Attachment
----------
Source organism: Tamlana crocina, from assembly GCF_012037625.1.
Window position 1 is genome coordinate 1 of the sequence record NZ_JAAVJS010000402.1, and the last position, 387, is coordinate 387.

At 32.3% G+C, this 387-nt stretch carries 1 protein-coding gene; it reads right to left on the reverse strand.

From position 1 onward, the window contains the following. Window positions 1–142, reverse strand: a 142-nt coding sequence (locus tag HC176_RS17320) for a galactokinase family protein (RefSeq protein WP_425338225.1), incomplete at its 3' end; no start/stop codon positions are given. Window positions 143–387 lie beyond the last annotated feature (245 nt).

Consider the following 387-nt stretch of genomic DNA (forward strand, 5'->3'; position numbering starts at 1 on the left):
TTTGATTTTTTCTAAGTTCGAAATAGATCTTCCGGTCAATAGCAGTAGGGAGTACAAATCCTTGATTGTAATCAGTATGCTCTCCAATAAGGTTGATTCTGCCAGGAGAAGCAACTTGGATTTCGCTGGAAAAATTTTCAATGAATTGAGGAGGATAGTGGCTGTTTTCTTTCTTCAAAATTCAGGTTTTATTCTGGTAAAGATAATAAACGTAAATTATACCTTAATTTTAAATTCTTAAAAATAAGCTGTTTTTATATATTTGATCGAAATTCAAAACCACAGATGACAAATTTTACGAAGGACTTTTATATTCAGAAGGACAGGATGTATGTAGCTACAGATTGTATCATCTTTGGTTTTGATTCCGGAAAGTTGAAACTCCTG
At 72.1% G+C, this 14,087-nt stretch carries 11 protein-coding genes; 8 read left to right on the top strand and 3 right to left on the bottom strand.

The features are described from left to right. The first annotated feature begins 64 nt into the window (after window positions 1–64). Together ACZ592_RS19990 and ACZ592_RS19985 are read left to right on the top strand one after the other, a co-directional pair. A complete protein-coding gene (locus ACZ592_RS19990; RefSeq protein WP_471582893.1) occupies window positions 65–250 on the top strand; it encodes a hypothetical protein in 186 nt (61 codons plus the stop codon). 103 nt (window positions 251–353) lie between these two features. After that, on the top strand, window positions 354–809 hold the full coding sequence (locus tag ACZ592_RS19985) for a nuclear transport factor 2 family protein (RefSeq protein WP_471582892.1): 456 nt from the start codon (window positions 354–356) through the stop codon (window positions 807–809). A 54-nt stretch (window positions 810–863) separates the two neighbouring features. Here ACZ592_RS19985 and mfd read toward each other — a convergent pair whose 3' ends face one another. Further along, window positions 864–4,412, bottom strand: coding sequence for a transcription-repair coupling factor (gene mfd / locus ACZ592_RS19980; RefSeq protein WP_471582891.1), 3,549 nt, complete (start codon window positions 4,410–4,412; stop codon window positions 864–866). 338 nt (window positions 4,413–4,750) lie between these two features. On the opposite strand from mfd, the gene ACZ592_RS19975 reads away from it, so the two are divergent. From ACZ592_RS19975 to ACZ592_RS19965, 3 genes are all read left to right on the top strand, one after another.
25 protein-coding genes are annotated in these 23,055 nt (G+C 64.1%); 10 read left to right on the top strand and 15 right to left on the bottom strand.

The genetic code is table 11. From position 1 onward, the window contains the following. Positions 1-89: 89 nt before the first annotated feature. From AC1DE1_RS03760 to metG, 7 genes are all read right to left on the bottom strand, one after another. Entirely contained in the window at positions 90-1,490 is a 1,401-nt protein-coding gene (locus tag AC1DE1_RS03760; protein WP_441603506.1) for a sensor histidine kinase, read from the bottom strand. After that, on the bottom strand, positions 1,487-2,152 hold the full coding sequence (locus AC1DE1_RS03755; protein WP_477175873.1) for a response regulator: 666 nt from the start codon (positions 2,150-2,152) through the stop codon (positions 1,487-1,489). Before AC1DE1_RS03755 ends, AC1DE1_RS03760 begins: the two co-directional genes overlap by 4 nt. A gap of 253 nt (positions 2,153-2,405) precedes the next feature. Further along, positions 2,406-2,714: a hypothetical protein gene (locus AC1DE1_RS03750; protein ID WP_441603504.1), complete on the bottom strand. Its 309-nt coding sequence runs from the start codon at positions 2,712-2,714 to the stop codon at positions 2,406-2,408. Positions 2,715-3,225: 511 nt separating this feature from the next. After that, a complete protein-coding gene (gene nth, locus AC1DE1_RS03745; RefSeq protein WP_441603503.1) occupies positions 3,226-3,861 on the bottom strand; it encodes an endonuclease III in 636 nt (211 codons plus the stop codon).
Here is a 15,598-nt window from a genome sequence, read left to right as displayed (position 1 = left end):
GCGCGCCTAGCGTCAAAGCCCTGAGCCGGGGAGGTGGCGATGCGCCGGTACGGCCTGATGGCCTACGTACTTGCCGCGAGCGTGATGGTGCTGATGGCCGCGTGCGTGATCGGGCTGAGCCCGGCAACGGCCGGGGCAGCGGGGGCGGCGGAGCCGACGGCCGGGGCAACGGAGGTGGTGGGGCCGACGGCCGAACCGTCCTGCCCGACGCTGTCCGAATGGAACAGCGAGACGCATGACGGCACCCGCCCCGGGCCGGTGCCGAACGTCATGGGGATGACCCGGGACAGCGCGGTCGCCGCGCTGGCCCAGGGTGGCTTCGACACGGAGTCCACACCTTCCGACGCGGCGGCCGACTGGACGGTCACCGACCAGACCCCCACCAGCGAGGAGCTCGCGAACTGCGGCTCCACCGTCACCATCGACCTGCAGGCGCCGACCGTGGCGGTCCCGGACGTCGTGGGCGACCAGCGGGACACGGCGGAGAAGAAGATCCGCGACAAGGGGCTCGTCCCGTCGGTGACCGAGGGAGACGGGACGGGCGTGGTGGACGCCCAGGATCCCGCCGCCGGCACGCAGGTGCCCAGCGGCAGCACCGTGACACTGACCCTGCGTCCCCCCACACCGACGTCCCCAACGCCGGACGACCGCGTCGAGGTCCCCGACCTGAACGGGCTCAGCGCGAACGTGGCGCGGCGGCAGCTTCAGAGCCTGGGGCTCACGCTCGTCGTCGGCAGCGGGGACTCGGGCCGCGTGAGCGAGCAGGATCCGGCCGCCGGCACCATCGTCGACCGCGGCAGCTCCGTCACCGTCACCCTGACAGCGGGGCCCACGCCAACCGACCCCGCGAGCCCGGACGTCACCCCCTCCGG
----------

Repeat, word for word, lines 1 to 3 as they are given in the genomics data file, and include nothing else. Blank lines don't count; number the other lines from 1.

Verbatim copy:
Source organism: Tamlana crocina, from assembly GCF_012037625.1.
Window position 1 is genome coordinate 1 of the sequence record NZ_JAAVJS010000402.1, and the last position, 387, is coordinate 387.

At 32.3% G+C, this 387-nt stretch carries 1 protein-coding gene; it reads right to left on the reverse strand.